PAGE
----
PAUL GIGOT: Well, I'm just relying on the signs that I see. They're suing Miami-Dade County, which has a Democratic dominated canvassing board, for a decision not to go ahead. And you have, as the lawyers said earlier, this contest ability, to contest the election after the results are certified. I heard William Daley today say they're reserving their judgment about what happens after that. So I don't see them, any signs of them giving up.
|A message of acceptance|
JIM LEHRER: And, yet, Mark, the vice president said last night, let them count the votes and who ever wins wins. So how do you read this? We're talking about Gore specifically now.
MARK SHIELDS: Sure. I think that there's an acceptance, I mean, I think that they would obviously like to have every vote counted, especially in those counties that are under recount right now, manual recount, Broward and Palm Beach and Miami-Dade, all of which are good Gore counties. They'd like to have that. But I really think that the Gore folks, that there's been a message of acceptance from this. I don't think that has been the case from the Bush people, who have basically attacked the process and charged systematic fraud and so forth. So I think that it will be a lot easier for Al Gore to accept the verdict, if the verdict is not in his direction, say look, we had a full fair vote and that's the decision.
JIM LEHRER: And you think he might do that?
MARK SHIELDS: I think he would. I think the likelihood is greater that the Gore people will accept the verdict from Florida, rather than proceed after Florida.
JIM LEHRER: So now let's reverse the question, Paul. If it turns out the other way, as a result of all this, Al Gore is the winner on Sunday night or Monday, has George W. Bush pretty well laid out the ground work for full speed ahead to proceed somewhere else, at least probably to the U.S. Supreme Court if not elsewhere?
PAUL GIGOT: I think, yeah, I think you could see in his statement real determination, Jim, that this is a long way from over - in particular, because if Al Gore does win by Sunday, he'll have to do it with the dimpled chads or the sub-dimpled chads or the pregnant chads, because it doesn't look like he's going to get it with clearly markable, clearly identifiable ballots, because those votes aren't there. I've been down here in Miami and I was watching the process before they rolled it up in Miami-Dade, and it is a really very subjective process. There was no standard here, it was whatever the canvassing board determined was a vote.
JIM LEHRER: Was it fair?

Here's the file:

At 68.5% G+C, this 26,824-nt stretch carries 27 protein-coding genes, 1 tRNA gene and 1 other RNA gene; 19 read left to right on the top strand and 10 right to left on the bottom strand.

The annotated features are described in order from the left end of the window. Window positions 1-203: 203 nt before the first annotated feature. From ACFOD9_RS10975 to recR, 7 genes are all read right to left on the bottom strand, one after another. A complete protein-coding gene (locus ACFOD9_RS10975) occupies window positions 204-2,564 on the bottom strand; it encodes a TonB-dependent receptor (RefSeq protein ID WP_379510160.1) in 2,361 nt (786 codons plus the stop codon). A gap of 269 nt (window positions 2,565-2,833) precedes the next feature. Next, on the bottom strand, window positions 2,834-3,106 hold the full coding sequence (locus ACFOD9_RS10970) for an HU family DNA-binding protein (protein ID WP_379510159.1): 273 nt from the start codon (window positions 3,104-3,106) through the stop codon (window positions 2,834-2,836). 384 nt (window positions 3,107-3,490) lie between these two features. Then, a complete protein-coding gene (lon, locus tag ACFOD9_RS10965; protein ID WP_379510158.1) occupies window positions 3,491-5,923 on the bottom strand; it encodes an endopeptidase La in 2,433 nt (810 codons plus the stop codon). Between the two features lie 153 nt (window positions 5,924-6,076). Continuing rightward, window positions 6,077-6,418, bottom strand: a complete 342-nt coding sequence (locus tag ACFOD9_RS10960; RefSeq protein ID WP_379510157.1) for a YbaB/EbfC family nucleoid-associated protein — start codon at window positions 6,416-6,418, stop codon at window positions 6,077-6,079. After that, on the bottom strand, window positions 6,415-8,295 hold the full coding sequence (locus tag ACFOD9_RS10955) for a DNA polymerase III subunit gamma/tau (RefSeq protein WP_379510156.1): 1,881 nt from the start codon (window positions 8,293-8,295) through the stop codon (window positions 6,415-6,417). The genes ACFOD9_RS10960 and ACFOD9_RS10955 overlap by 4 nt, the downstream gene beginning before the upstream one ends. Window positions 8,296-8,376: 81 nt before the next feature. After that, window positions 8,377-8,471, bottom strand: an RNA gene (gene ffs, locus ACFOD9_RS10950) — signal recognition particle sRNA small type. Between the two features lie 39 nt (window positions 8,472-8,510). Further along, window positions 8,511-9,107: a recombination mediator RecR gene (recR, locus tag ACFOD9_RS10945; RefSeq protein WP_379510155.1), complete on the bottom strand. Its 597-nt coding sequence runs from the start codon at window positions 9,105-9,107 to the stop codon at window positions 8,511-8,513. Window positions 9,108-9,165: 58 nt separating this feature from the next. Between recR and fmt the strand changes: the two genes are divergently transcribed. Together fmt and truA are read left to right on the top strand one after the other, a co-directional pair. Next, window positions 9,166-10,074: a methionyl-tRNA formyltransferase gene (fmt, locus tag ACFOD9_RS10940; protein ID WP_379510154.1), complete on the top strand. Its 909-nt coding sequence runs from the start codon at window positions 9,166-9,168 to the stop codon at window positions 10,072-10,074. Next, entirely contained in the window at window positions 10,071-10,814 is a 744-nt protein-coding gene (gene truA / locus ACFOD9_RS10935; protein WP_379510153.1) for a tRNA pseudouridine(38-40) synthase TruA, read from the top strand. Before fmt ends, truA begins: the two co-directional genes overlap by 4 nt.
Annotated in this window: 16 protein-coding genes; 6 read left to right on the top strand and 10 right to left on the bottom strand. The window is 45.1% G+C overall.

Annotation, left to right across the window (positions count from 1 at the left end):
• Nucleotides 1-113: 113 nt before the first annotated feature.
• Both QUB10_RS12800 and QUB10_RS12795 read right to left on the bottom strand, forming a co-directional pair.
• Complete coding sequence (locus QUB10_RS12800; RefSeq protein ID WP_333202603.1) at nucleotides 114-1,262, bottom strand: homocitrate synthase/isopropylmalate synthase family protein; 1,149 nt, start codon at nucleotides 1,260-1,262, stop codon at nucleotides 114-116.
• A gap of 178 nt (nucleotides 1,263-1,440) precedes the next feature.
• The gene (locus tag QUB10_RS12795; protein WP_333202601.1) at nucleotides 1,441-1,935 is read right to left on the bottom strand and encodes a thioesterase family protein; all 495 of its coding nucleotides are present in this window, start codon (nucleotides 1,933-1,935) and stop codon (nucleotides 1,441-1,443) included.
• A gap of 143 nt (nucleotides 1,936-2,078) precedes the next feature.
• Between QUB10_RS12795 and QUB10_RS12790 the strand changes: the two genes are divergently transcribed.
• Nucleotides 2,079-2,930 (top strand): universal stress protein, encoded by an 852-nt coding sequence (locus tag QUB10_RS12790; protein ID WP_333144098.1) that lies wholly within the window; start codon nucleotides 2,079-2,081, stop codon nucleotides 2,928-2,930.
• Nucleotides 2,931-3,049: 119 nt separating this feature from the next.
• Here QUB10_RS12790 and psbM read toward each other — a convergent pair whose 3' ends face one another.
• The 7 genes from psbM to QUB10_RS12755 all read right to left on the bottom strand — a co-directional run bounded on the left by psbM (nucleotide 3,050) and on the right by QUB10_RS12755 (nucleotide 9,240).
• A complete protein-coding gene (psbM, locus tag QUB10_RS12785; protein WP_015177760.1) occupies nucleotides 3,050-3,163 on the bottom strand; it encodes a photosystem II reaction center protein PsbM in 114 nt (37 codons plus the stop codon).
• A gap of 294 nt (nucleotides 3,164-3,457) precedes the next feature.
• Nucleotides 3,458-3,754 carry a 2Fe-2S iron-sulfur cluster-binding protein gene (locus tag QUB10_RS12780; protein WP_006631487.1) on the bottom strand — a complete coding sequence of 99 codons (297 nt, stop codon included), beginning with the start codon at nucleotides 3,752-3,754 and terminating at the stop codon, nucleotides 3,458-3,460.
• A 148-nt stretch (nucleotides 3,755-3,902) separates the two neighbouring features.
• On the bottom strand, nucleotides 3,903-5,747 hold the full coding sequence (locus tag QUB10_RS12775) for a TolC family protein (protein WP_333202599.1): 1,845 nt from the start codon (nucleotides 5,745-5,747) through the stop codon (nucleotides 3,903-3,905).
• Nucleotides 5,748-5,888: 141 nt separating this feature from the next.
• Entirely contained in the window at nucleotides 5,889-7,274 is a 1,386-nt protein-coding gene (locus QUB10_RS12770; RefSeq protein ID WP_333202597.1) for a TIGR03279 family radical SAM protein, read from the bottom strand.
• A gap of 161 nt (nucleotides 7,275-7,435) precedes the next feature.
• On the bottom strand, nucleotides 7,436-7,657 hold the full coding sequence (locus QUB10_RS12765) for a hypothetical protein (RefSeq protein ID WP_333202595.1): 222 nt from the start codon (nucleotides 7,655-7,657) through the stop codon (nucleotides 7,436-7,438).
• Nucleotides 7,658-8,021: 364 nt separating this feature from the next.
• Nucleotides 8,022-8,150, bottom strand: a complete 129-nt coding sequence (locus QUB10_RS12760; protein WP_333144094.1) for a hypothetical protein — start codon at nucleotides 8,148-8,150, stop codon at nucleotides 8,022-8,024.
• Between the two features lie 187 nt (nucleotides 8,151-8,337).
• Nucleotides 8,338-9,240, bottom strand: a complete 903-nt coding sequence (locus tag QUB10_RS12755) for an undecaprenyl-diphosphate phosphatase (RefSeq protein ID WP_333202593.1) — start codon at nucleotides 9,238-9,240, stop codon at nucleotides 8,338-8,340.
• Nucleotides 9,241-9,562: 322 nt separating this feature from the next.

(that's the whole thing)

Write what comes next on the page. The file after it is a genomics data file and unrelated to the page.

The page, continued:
PAUL GIGOT: I don't think so, I think it was just completely whatever what those three people, and sometimes just a two to one vote, whatever they thought was in the mind of the voter. You didn't have, I saw, it wasn't just pregnant chads; you had first trimester chads. It was really a subjective process.
JIM LEHRER: And what were they doing? Give us an example of something that you witnessed where there was some kind of chad and a decision was made that bothered you.
|The way to elect a president|
PAUL GIGOT: Well, one of the people, the three people, and I don't, I mean they're probably trying to do their best, but they'd pick it up and say well, looks to me like this person wanted to vote for Gore, and down the ballot they'd have, for let's say Congress and Senate, they'd have it punched out clearly, but they hadn't voted that way for president, there might be a mild indentation, and they would make the judgment, first person would make the judgment that, well, voted down the ballot for Democrats, this looks like it's somebody who wanted to vote for Gore, and they'd say it's a vote for Gore. And the second person would say this is a vote for Gore, and the third person would look at the ballot and say gee, I'm not sure, I don't see the correct indentation here. But would it go for a vote for Gore two to one. I don't know that that's the way you want to elect a president.
JIM LEHRER: Mark, is that the way you want to elect a president?
MARK SHIELDS: Well, I'd like to quote one of the great American political philosophers of all time, Richard M. Nixon, who said it doesn't make any difference whether they knock down the walls when they vote for you, or if they hold their nose when they vote for you, every one of them counts the same. And, I mean, that's what this is. Indentations in these ballots don't magically appear. I mean, there's no way it appears. I mean, there has to be something put there. And, I mean, these are people who are trying to do their best, I think Paul acknowledged that, even though the decision they made was not one that comported with Paul's perspective on the world. But these were people making the decision. And that's what the court cited last night, the Illinois policy, it has been the policy in that county to proceed that way in the past. I mean, you're not going to get a perfect, a perfect perforation and open Chad each time. It doesn't work that way.